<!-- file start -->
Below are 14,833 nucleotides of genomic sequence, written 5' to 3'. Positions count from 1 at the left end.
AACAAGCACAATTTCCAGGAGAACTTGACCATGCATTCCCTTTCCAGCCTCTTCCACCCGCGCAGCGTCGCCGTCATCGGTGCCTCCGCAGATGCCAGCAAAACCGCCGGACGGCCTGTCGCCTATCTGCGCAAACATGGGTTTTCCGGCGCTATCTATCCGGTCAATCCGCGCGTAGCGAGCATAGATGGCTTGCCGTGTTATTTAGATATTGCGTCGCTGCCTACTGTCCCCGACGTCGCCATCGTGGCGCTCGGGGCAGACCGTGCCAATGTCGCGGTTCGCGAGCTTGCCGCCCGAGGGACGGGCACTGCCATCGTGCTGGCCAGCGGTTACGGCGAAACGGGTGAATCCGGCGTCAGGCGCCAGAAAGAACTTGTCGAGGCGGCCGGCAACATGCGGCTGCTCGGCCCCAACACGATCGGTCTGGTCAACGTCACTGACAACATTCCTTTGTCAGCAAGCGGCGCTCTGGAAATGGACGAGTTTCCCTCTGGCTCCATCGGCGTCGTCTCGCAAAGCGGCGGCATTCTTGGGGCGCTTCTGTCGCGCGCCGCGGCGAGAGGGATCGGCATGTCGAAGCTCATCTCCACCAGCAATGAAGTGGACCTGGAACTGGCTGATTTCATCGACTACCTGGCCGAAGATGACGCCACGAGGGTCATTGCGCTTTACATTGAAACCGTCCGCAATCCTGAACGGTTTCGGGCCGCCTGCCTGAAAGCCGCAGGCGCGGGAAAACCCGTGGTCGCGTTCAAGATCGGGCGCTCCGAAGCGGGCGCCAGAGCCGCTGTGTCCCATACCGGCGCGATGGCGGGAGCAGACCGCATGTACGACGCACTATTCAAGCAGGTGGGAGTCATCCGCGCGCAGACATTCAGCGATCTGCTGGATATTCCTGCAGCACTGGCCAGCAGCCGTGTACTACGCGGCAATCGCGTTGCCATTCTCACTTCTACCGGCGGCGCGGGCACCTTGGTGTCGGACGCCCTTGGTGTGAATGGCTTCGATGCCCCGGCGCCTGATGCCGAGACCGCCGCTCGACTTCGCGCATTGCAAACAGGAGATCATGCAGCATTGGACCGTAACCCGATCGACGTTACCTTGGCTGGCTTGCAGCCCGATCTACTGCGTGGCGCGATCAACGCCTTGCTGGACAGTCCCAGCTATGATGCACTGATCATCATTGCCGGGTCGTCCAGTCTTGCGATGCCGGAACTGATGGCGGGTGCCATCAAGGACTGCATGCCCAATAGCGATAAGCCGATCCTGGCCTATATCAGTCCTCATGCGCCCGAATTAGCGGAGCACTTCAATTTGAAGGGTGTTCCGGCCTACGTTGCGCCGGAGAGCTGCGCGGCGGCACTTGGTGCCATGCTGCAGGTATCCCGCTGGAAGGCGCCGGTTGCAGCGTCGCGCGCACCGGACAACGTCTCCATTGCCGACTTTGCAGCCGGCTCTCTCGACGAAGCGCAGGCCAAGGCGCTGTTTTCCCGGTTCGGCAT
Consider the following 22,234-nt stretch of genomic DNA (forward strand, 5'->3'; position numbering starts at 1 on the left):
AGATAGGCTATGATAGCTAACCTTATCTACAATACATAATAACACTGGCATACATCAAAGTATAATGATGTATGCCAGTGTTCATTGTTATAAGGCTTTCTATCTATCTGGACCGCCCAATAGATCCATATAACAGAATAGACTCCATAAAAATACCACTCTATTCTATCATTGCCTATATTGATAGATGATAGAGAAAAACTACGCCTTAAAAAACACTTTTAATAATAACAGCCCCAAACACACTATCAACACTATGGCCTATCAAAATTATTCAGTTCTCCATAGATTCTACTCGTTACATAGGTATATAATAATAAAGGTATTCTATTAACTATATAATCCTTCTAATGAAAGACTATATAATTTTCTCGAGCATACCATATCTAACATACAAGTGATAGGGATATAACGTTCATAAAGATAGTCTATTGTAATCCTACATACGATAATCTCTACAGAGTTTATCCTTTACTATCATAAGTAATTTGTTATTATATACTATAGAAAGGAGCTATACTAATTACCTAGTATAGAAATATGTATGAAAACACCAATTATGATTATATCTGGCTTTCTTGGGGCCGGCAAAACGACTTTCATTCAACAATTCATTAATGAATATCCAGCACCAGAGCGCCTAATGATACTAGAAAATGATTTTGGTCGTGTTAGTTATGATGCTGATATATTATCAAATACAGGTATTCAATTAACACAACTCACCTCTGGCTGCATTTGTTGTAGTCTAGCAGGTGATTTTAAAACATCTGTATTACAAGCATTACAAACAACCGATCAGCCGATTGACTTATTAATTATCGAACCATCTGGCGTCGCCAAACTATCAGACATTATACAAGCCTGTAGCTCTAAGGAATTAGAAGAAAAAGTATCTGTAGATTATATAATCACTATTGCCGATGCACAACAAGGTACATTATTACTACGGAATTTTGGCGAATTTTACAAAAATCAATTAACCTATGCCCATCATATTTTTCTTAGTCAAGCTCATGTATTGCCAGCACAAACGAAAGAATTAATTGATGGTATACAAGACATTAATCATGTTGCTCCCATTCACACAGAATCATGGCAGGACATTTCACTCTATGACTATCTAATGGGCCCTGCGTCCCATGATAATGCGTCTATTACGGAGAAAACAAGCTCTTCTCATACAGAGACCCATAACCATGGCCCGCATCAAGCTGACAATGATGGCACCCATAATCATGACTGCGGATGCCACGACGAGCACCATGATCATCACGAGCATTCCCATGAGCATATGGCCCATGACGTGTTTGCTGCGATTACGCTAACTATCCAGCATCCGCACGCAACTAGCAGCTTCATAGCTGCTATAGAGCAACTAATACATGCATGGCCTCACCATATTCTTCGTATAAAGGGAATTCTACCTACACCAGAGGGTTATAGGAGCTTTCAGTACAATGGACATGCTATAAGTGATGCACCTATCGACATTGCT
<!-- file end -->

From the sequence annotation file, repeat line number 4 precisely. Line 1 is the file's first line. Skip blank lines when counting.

AGATAGGCTATGATAGCTAACCTTATCTACAATACATAATAACACTGGCATACATCAAAGTATAATGATGTATGCCAGTGTTCATTGTTATAAGGCTTTCTATCTATCTGGACCGCCCAATAGATCCATATAACAGAATAGACTCCATAAAAATACCACTCTATTCTATCATTGCCTATATTGATAGATGATAGAGAAAAACTACGCCTTAAAAAACACTTTTAATAATAACAGCCCCAAACACACTATCAACACTATGGCCTATCAAAATTATTCAGTTCTCCATAGATTCTACTCGTTACATAGGTATATAATAATAAAGGTATTCTATTAACTATATAATCCTTCTAATGAAAGACTATATAATTTTCTCGAGCATACCATATCTAACATACAAGTGATAGGGATATAACGTTCATAAAGATAGTCTATTGTAATCCTACATACGATAATCTCTACAGAGTTTATCCTTTACTATCATAAGTAATTTGTTATTATATACTATAGAAAGGAGCTATACTAATTACCTAGTATAGAAATATGTATGAAAACACCAATTATGATTATATCTGGCTTTCTTGGGGCCGGCAAAACGACTTTCATTCAACAATTCATTAATGAATATCCAGCACCAGAGCGCCTAATGATACTAGAAAATGATTTTGGTCGTGTTAGTTATGATGCTGATATATTATCAAATACAGGTATTCAATTAACACAACTCACCTCTGGCTGCATTTGTTGTAGTCTAGCAGGTGATTTTAAAACATCTGTATTACAAGCATTACAAACAACCGATCAGCCGATTGACTTATTAATTATCGAACCATCTGGCGTCGCCAAACTATCAGACATTATACAAGCCTGTAGCTCTAAGGAATTAGAAGAAAAAGTATCTGTAGATTATATAATCACTATTGCCGATGCACAACAAGGTACATTATTACTACGGAATTTTGGCGAATTTTACAAAAATCAATTAACCTATGCCCATCATATTTTTCTTAGTCAAGCTCATGTATTGCCAGCACAAACGAAAGAATTAATTGATGGTATACAAGACATTAATCATGTTGCTCCCATTCACACAGAATCATGGCAGGACATTTCACTCTATGACTATCTAATGGGCCCTGCGTCCCATGATAATGCGTCTATTACGGAGAAAACAAGCTCTTCTCATACAGAGACCCATAACCATGGCCCGCATCAAGCTGACAATGATGGCACCCATAATCATGACTGCGGATGCCACGACGAGCACCATGATCATCACGAGCATTCCCATGAGCATATGGCCCATGACGTGTTTGCTGCGATTACGCTAACTATCCAGCATCCGCACGCAACTAGCAGCTTCATAGCTGCTATAGAGCAACTAATACATGCATGGCCTCACCATATTCTTCGTATAAAGGGAATTCTACCTACACCAGAGGGTTATAGGAGCTTTCAGTACAATGGACATGCTATAAGTGATGCACCTATCGACATTGCT